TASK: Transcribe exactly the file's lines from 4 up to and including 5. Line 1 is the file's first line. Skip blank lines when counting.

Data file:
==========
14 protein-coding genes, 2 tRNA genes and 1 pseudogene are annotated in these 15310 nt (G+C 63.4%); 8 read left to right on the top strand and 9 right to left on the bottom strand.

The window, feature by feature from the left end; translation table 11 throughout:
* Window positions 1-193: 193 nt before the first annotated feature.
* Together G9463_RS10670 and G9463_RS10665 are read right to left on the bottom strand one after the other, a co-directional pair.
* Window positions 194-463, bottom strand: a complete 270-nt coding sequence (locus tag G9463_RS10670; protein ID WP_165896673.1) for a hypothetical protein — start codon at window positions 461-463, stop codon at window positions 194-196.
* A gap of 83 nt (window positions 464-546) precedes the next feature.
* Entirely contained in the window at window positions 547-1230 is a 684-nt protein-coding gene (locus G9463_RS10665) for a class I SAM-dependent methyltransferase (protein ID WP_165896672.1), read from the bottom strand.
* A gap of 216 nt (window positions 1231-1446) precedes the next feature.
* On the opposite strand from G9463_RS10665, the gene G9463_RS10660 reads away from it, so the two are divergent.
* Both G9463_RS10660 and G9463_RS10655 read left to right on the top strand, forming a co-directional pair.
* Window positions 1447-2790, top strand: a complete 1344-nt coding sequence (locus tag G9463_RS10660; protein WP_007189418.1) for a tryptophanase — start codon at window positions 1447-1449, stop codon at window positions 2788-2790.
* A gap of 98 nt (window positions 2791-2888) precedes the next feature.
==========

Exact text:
* Together G9463_RS10670 and G9463_RS10665 are read right to left on the bottom strand one after the other, a co-directional pair.
* Window positions 194-463, bottom strand: a complete 270-nt coding sequence (locus tag G9463_RS10670; protein ID WP_165896673.1) for a hypothetical protein — start codon at window positions 461-463, stop codon at window positions 194-196.